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The U.S. Equal Employment Opportunity Commission (EEOC) on August 17 announced it has filed a disability discrimination lawsuit against KobeWieland Copper Products LLC for failing to hire an individual because of his perceived disability at its facility in Pine Hall, N.C. KobeWieland manufactures and sells copper tubing, and employs over 500 associates between its two plants in Pine Hall, N.C., and Wheeling, Ill.
According to the EEOC’s complaint, KobeWieland failed to hire Joseph Cardwell for a full-time caster position because it regarded him as being disabled. Due to a childhood accident, Cardwell lost fingers on his left hand. Cardwell was offered a position by KobeWieland on September 24, 2008. However, when Cardwell reported for his first day of work, KobeWieland’s human resource specialist noticed that Cardwell was missing fingers, and rescinded the offer of employment. The Human Resources Specialist stated that he was concerned that Cardwell could not do the job because of his missing fingers.
The complaint further alleges that Cardwell explained that he could do the job and even offered to demonstrate how he could do it, but was not allowed to do so. The EEOC alleges that Cardwell was fully qualified for the position and could perform the job, but was denied the job because KobeWieland regarded him as disabled because of his missing fingers.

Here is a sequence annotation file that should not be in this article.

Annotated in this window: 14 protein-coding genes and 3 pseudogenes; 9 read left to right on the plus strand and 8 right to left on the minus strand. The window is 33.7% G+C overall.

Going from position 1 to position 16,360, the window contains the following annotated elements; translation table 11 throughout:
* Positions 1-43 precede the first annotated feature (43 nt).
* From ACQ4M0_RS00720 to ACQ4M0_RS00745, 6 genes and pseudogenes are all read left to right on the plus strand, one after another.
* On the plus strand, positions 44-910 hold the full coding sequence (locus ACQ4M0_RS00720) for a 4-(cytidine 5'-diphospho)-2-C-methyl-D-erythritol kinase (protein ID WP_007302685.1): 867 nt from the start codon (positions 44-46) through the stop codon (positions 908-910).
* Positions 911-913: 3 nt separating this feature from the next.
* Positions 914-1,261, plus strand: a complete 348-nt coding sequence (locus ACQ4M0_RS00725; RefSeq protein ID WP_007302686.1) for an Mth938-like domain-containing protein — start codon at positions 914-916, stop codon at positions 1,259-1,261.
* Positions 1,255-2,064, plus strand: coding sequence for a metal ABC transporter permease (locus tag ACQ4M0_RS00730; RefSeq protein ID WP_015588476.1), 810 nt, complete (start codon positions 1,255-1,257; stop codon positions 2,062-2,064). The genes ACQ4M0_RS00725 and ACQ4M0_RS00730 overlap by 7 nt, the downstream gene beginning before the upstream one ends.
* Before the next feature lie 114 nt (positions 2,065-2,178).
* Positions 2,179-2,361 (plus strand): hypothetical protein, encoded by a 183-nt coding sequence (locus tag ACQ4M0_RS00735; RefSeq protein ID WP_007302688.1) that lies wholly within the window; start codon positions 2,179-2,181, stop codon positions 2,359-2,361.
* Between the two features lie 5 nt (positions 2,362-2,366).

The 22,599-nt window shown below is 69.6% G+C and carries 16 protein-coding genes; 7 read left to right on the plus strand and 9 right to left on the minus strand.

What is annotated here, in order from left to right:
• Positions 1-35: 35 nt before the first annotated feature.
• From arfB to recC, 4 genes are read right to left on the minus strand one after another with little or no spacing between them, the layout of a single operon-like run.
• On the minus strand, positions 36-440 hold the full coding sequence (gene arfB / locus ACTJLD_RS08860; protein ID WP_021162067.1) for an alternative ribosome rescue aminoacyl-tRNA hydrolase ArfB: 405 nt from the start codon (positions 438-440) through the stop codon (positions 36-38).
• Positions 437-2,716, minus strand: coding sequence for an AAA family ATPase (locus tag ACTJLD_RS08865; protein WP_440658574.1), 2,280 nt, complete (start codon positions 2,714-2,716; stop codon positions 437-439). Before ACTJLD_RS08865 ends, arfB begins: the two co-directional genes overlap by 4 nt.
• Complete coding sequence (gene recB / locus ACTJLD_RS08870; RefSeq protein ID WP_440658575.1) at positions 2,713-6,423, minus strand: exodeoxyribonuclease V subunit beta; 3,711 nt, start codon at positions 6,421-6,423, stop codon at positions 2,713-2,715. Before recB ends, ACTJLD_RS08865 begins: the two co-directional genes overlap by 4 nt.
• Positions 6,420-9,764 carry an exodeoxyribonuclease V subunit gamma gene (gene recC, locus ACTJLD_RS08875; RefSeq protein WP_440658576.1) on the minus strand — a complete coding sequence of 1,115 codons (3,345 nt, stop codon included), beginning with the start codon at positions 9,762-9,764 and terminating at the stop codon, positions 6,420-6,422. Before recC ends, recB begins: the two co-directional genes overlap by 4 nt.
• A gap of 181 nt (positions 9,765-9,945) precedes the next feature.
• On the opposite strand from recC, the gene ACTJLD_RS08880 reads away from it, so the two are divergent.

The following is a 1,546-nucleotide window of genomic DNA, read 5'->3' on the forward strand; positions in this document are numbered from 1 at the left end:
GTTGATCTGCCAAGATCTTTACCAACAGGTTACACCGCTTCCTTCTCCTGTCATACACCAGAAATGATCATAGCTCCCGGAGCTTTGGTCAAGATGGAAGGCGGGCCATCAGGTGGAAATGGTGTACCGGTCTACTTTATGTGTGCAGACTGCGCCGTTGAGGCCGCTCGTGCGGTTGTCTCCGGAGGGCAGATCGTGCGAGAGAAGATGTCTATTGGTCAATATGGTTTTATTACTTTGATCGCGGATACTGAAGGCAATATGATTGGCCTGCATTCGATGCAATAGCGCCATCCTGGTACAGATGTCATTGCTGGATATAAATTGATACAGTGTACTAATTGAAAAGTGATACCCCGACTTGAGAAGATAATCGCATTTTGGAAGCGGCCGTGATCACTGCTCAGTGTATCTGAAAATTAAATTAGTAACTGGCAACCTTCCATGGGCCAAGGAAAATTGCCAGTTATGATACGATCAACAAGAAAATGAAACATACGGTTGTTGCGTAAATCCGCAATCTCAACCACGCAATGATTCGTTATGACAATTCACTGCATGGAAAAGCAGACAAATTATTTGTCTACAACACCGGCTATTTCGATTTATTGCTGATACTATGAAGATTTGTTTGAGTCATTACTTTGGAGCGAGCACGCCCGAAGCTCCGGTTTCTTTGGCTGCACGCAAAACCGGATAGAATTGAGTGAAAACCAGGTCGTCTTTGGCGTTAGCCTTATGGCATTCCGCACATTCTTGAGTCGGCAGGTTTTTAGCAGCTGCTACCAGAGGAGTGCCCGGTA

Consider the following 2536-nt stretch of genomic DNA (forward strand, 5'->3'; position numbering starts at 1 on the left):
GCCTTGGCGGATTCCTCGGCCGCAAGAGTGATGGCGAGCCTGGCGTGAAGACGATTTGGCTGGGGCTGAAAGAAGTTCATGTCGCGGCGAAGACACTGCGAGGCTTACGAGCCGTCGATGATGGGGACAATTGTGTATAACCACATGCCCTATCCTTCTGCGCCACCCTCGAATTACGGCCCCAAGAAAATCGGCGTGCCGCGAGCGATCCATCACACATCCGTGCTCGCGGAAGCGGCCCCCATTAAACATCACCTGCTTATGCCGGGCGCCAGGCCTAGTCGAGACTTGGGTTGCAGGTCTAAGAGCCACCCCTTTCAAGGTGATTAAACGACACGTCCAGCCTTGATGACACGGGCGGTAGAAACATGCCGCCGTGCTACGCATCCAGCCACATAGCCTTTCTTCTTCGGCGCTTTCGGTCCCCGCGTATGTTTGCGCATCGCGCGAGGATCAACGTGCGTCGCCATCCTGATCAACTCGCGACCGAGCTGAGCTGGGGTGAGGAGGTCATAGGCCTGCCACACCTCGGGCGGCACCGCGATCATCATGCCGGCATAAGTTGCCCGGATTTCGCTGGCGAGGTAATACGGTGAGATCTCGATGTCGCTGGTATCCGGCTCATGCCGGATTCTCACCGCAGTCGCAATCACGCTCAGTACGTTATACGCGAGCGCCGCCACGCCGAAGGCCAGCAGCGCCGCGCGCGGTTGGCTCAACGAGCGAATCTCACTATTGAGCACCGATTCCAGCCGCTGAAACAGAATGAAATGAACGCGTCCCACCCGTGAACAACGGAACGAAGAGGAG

Such alleged conduct violates the American with Disabilities Act of 1990 (ADA). The EEOC filed suit in U.S. District Court for the Middle District of North Carolina, Winston-Salem Division (EEOC v. KobeWieland Copper Products, LLC, Civil Action No. 1:10-cv-636), after first attempting to reach a voluntary settlement. In its suit, the EEOC seeks back pay, compensatory damages and punitive damages, and rightful-place hiring, for Cardwell, as well as injunctive and other non-monetary relief.
“It’s unfortunate that 20 years after the enactment of the American with Disabilities Act, some employers still react to applicants and employees based on myths, fears and stereotypes about a certain impairment that the individual may have," said EEOC regional attorney Lynette A. Barnes of the agency’s Charlotte District Office. "In this lawsuit, the EEOC alleges that rather than allowing Mr. Cardwell the opportunity to show that he could do the job, the company simply revoked Mr. Cardwell's job offer because of his missing fingers."
The EEOC enforces federal laws prohibiting discrimination. More information about the EEOC is available on its Web site at www.eeoc.gov.